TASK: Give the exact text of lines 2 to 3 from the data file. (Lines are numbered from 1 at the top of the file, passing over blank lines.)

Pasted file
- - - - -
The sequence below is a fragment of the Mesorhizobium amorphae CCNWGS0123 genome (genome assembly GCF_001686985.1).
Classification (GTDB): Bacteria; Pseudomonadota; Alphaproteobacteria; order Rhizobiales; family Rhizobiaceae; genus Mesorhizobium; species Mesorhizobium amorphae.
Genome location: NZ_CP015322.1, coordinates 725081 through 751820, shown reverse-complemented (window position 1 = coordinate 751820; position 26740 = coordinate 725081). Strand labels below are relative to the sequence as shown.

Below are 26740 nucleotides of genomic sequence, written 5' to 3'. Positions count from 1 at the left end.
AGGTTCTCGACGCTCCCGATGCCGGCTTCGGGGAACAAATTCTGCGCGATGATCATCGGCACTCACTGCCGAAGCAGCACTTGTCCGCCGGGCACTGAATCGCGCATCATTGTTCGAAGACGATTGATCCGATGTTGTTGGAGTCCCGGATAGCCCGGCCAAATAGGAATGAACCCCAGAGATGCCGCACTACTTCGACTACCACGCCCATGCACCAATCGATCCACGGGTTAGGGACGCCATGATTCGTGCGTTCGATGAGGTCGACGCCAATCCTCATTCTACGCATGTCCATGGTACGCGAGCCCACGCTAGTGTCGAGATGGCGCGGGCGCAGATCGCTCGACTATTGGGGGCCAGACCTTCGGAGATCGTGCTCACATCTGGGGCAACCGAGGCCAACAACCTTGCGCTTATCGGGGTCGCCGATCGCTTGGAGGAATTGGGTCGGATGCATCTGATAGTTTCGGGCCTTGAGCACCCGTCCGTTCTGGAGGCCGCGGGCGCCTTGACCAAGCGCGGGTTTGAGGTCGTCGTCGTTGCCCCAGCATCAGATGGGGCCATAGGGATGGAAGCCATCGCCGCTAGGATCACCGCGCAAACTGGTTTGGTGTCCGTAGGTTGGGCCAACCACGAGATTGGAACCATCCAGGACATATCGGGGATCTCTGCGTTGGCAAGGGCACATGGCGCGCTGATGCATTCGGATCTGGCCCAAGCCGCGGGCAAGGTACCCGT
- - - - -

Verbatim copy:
Classification (GTDB): Bacteria; Pseudomonadota; Alphaproteobacteria; order Rhizobiales; family Rhizobiaceae; genus Mesorhizobium; species Mesorhizobium amorphae.
Genome location: NZ_CP015322.1, coordinates 725081 through 751820, shown reverse-complemented (window position 1 = coordinate 751820; position 26740 = coordinate 725081). Strand labels below are relative to the sequence as shown.